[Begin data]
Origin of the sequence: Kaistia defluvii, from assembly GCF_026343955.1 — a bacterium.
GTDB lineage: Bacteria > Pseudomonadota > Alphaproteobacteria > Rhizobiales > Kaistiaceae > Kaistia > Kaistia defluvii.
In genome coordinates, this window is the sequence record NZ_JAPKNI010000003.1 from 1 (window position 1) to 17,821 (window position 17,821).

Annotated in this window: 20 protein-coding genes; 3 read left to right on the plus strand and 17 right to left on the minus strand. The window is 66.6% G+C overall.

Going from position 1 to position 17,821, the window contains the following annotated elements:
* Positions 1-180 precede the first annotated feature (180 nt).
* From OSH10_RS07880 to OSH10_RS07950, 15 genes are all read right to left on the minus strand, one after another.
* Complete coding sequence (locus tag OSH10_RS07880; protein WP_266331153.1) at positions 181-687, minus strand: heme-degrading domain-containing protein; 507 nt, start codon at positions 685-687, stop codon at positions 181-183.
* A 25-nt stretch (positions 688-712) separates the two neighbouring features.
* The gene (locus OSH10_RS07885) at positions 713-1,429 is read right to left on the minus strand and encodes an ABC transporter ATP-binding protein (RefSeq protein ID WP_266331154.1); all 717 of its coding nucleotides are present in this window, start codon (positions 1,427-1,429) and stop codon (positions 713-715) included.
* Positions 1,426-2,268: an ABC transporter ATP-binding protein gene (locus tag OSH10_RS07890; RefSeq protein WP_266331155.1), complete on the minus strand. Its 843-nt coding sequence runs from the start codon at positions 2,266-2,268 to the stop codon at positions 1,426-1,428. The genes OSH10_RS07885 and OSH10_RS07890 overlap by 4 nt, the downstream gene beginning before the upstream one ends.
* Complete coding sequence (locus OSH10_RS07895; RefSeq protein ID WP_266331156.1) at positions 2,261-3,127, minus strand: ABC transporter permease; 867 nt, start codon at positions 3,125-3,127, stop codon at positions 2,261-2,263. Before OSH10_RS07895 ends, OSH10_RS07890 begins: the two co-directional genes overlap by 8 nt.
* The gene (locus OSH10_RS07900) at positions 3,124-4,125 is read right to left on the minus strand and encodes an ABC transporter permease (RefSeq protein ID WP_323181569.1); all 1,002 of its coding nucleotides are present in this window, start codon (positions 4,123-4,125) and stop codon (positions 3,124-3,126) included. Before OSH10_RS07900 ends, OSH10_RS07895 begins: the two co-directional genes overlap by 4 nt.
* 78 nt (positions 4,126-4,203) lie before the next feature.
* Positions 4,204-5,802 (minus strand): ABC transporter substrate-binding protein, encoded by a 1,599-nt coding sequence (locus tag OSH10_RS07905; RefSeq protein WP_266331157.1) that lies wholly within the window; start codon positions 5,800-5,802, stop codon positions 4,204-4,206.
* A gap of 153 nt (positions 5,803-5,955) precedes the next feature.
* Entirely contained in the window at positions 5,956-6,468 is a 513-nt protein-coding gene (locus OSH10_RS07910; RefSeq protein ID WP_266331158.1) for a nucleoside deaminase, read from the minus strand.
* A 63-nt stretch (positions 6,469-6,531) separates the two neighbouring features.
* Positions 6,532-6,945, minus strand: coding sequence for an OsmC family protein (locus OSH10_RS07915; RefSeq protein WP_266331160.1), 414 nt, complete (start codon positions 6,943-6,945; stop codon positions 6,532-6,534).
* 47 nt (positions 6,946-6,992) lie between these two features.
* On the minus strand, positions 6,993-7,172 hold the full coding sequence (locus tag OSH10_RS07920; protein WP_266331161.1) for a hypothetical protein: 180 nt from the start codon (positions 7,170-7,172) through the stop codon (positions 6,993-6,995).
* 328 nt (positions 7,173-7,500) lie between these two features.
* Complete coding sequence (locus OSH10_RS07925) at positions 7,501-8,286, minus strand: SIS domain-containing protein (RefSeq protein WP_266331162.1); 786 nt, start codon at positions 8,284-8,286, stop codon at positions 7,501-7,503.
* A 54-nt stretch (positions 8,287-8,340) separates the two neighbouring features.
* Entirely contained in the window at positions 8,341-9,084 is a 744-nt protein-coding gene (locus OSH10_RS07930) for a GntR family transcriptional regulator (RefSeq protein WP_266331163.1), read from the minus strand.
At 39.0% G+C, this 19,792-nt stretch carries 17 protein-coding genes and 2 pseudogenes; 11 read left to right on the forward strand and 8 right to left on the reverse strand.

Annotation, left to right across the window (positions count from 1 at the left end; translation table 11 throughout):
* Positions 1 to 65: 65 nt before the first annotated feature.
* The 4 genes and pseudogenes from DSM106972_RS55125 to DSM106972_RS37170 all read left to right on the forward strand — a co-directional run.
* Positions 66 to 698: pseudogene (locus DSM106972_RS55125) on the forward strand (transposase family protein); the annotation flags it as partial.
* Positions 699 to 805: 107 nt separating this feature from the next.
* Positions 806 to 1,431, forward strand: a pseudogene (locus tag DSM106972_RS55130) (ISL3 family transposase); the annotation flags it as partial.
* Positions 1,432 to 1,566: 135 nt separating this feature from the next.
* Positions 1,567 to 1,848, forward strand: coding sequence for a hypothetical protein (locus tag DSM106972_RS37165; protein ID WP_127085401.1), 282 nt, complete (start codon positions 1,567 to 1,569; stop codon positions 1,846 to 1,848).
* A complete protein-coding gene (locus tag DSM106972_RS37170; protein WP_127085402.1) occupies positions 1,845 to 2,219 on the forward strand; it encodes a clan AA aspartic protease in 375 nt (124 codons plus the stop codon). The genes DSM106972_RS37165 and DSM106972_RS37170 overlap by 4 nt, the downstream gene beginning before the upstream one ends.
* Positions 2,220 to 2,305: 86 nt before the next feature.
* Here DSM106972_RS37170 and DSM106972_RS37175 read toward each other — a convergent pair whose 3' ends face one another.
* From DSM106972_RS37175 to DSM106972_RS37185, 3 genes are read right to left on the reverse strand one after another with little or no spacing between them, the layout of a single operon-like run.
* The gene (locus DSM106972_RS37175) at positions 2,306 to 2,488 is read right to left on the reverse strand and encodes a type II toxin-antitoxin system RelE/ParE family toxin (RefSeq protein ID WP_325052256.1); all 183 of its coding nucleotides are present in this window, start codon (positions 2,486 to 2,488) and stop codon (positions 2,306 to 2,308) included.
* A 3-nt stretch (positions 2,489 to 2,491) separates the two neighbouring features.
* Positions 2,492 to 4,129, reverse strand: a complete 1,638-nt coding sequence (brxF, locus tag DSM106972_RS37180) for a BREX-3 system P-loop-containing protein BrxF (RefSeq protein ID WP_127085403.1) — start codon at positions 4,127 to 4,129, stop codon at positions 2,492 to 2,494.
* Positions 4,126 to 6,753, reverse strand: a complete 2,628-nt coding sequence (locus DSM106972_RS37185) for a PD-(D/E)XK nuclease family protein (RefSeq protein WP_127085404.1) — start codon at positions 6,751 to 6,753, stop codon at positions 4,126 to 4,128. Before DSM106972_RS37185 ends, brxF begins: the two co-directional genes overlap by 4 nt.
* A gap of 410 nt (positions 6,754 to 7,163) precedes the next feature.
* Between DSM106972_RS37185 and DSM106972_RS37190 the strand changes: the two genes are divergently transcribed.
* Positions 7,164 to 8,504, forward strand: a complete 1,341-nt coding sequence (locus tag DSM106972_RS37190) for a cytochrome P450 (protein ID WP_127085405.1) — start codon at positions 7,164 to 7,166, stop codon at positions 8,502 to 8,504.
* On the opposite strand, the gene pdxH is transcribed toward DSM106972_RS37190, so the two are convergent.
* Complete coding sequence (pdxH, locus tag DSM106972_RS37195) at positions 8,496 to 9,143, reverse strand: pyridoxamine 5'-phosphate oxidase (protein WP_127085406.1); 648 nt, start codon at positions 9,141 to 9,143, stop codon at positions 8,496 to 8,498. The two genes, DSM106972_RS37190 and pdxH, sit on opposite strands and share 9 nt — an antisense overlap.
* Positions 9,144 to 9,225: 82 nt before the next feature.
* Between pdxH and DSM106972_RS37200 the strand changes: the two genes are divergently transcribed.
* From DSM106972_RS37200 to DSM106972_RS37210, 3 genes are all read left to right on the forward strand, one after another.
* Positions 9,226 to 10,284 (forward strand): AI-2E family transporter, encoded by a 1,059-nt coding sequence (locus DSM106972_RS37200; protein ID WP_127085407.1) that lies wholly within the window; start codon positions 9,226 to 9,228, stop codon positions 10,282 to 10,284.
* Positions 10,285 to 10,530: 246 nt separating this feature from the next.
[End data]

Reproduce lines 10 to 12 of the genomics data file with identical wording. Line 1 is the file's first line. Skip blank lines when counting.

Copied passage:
* The gene (locus OSH10_RS07885) at positions 713-1,429 is read right to left on the minus strand and encodes an ABC transporter ATP-binding protein (RefSeq protein ID WP_266331154.1); all 717 of its coding nucleotides are present in this window, start codon (positions 1,427-1,429) and stop codon (positions 713-715) included.
* Positions 1,426-2,268: an ABC transporter ATP-binding protein gene (locus tag OSH10_RS07890; RefSeq protein WP_266331155.1), complete on the minus strand. Its 843-nt coding sequence runs from the start codon at positions 2,266-2,268 to the stop codon at positions 1,426-1,428. The genes OSH10_RS07885 and OSH10_RS07890 overlap by 4 nt, the downstream gene beginning before the upstream one ends.
* Complete coding sequence (locus OSH10_RS07895; RefSeq protein ID WP_266331156.1) at positions 2,261-3,127, minus strand: ABC transporter permease; 867 nt, start codon at positions 3,125-3,127, stop codon at positions 2,261-2,263. Before OSH10_RS07895 ends, OSH10_RS07890 begins: the two co-directional genes overlap by 8 nt.